How to kill wasps nests in walls – the safest ways to keep your home wasp-free
Ninja glass frog defends his eggs against stinging Wasps
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Whilst these black and yellow pollinators play a vital role in our ecological systems, dealing with a wasps nest in your home is necessary to avoid structural damage. Getting to the bottom of an infestation of wasps on your property is hard to do when the nest is hidden away in the walls, so what’s the best way to locate it and get rid of it for good?
The best way to get rid of a wasp nest is to hire a professional to safely take a look and deal with your wasp problem. But if you’re up for the challenge yourself, there are some things you can do to tackle wasp nests yourself.
How to tell if wasps are in your walls
If you notice unusual buzzing sounds coming from parts of your property, such as the floors, ceiling or walls, then it’s very likely that there is a wasp nest nearby.
Keep an eye on wasps that are outside and see where they head to. They generally use the same flight lines so if you notice wasps heading in the same direction and then coming from the same direction, you’re in with a chance of locating the nest.
Look for wall cavities or air bricks to get a better idea of where they’re heading in your home.
If the wasps are in your walls, there’s a very high chance they’ve snuck in through a small gap in your brickwork.
Never block up wall cavities to prevent wasps escaping their nest- you will agitate these busy creatures.
Wasp control specialist, Hampshire Wasp Control, advises against blocking their escape routes for the following reasons:
- If blocked in, wasps can chew through plasterboard, wood, and various other materials to find a way out.
- If they start chewing through building fabric to find an exit, they can break through to the inside of the property, and the situation can go from bad to worse as the occupants of the nest empty into the interior of your home
How to remove a wasp nest from your wall
Once you’ve located the wasp nest and are ready to begin removing the unwanted visitors, ensure you have plenty of protective clothing on any time you go near the nest.
Removal can be a long and tricky process, so wearing gloves, thick jumpers, long trousers, a hat and a face covering is essential to avoid nasty stings if things go wrong.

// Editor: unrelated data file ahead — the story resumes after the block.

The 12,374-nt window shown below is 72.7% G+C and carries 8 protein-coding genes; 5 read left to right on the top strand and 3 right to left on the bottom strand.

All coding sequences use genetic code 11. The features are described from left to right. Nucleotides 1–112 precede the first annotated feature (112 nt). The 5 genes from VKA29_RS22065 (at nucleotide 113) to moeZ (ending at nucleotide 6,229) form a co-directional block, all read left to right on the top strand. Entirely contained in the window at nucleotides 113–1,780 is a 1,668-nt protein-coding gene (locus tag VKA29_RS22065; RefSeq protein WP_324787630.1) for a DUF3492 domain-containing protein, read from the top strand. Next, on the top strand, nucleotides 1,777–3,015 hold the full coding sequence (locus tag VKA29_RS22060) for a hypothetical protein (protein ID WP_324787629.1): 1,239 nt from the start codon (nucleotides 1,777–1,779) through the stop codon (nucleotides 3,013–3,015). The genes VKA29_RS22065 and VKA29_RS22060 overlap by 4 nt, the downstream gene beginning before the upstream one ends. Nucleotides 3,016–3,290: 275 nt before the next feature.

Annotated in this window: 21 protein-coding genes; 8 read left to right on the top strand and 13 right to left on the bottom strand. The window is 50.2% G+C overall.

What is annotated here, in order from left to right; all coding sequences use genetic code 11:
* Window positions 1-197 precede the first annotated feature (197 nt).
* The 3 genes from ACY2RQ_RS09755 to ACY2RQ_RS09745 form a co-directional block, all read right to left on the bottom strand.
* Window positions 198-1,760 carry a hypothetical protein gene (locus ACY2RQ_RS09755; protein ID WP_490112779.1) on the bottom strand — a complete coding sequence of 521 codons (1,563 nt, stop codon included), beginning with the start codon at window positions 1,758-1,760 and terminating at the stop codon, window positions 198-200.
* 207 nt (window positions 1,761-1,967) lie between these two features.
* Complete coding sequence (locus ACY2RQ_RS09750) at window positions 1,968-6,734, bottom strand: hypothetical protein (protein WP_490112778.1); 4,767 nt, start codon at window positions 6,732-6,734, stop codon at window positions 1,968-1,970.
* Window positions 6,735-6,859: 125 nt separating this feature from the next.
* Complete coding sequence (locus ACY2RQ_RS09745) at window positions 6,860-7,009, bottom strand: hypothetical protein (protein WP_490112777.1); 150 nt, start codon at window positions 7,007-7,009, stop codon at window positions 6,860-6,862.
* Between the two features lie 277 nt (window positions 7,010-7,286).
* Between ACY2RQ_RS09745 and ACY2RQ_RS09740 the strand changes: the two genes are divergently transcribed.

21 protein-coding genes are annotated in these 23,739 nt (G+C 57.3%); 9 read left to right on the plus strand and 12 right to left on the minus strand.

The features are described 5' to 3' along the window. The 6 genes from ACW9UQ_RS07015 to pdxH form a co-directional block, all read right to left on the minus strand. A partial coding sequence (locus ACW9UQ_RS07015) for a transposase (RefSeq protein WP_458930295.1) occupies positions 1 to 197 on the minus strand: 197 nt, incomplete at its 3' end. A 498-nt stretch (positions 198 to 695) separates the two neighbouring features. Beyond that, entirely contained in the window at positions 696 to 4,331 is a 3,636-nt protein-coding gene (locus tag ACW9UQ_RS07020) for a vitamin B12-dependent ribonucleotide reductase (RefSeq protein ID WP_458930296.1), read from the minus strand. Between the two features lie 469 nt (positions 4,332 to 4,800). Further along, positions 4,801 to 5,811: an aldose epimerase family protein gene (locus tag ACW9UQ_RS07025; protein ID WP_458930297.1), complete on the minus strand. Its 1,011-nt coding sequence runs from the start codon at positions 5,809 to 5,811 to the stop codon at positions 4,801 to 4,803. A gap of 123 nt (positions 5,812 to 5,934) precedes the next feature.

You will need a pesticide to keep your home wasp-free, so opt for a spray bottle with a longer tube applicator to spray into the entryway – something like Zero ultra-power wasp nests killer foam will work well.
Make a lure trap and place it in an area near the wasp nest entrance to attract the wasps away from the colony.
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All you need to do is take an empty two litre bottle and cut the neck off it to create a wide entrance.
Different bait works at different times of the year, so use protein – like ham or chicken – in the spring and opt for sugar water, water and jam or fruit juice in the summer and autumn. Always add vinegar no matter the season as a deterrent for bees.
Always lay a lure trap early in the morning and go on to treat the nest in the evening when more of the wasps are inside the nest.
Seal the nest
The only time you should seal the entryway is when you’re ready to treat the nest.
Seal the wall cavity and nest entrance with a caulk sealant to prevent more wasps from entering.
This will also help ensure that the wasps do not easily get out of the wall and go on to create another nest or move further into your home.
Re-enter the nest
Using a drill, create a small hole inside the wall near the location of the nest. It should just be big enough to fit the applicator inside for the pesticide.
Insert the pesticide and repeat as necessary to ensure the wasps are killed. You’ll know if you’ve been successful because you won’t see any wasps near your home.
Seal off the entryway to protect the wall from any future nests.
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